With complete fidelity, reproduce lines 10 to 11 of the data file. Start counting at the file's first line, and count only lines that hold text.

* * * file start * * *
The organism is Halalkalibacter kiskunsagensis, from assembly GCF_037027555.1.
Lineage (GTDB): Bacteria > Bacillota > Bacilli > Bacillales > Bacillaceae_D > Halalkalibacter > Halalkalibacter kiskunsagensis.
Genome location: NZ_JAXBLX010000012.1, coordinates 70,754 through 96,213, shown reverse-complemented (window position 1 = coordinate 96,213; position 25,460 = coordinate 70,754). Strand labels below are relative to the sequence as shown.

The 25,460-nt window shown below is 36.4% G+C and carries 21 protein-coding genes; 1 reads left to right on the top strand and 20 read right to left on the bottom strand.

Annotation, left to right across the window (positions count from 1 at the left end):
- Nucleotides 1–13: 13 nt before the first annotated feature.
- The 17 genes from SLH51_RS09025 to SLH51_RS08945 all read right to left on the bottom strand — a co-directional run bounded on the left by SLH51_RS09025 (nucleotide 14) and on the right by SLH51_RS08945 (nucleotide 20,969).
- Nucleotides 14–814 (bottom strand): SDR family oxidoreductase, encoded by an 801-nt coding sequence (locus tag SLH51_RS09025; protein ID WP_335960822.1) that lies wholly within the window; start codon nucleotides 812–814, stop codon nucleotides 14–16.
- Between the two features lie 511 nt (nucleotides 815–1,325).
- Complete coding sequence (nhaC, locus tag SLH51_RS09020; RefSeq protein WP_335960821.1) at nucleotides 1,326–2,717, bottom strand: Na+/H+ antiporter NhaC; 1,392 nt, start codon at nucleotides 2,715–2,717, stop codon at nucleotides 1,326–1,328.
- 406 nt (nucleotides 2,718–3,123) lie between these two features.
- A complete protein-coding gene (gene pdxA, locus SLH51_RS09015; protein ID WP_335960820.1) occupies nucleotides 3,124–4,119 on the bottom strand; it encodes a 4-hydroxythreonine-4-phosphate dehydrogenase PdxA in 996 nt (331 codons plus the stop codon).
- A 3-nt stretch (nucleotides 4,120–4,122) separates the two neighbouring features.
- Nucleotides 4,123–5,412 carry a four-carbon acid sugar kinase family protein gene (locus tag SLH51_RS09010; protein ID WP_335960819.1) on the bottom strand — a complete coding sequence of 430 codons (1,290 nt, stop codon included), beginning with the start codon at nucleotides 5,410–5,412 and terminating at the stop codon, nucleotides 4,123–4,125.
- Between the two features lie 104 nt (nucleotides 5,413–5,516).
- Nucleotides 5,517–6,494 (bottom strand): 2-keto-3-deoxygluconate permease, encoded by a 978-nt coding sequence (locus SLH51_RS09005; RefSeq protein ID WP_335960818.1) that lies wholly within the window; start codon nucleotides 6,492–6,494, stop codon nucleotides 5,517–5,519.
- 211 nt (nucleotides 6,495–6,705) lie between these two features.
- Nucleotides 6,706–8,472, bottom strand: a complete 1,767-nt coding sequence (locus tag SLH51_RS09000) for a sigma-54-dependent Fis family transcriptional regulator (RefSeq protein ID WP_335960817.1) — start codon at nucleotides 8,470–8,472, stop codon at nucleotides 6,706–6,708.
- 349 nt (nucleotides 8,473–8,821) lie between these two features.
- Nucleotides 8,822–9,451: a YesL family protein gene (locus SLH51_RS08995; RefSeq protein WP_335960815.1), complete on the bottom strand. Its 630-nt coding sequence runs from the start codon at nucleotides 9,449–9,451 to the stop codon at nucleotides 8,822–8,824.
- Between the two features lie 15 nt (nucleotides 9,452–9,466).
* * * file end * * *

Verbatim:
- Complete coding sequence (nhaC, locus tag SLH51_RS09020; RefSeq protein WP_335960821.1) at nucleotides 1,326–2,717, bottom strand: Na+/H+ antiporter NhaC; 1,392 nt, start codon at nucleotides 2,715–2,717, stop codon at nucleotides 1,326–1,328.
- 406 nt (nucleotides 2,718–3,123) lie between these two features.